“The French authorities have carried out numerous studies and analyses, in cooperation with infrastructure managers, to map passenger flows at each border crossing post… and evaluate the EES impact on waiting times,” the document says. 

However, despite the preparation, the French admit that long waits at the border remain a worry, adding: “the prospect of the impact of EES on waiting times at the borders worries infrastructure managers. The fact remains that fluidity remains a concern, and that exchanges are continuing with each border post manager to make progress on this point.”

The EES system is due to come into effect in May 2023 and will be applied at all EU external borders – find full details on how it works HERE.

However there has been particular concern about the France-UK border due to three things; the high volume of traffic (in total over 60 million passengers cross the border each year); the fact that many travel by car on ferries and the Eurotunnel (while the EES system seems more designed with foot passengers in mind); and the Le Touquet agreement which means that French border control agents work in the British ports of Dover and Folkestone and at London St Pancras station.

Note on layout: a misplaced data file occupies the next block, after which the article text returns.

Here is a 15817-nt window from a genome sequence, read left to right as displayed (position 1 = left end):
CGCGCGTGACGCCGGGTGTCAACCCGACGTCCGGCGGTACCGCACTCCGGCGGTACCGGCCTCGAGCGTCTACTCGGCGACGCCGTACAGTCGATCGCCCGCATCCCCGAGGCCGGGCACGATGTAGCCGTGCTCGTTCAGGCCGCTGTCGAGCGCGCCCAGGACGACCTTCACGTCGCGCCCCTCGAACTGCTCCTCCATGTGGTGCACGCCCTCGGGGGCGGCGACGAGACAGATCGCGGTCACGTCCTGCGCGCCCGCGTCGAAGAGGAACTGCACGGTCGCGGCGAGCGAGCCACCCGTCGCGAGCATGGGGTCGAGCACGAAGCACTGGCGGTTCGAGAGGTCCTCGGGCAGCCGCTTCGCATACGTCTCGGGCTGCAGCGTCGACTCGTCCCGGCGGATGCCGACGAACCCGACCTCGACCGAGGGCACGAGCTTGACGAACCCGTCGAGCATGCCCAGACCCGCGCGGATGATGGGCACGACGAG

EES is essentially a more thorough passport checking process with passengers required to provide biometric information including fingerprints and facial scans – border checks will therefore take longer per passenger, and this could have a big effect at busy crossing points like Dover.

The UK’s former ambassador to France, Lord Ricketts, told The Local: “I think the EES, in particular, will be massively disruptive at the Channel ports.”

The EU consultation documents also revealed more details of how EES will work on a practical level for car passengers – those travelling by ferry or Eurotunnel to France – with border agents set to use computer tablets to gather biometric information like fingerprints so that passengers don’t have to get out of their cars.

READ ALSO France to use iPads to check biometric data of passengers from UK

Doug Bannister added that Dover agents were “awaiting an invitation” to France to see how the new systems will work.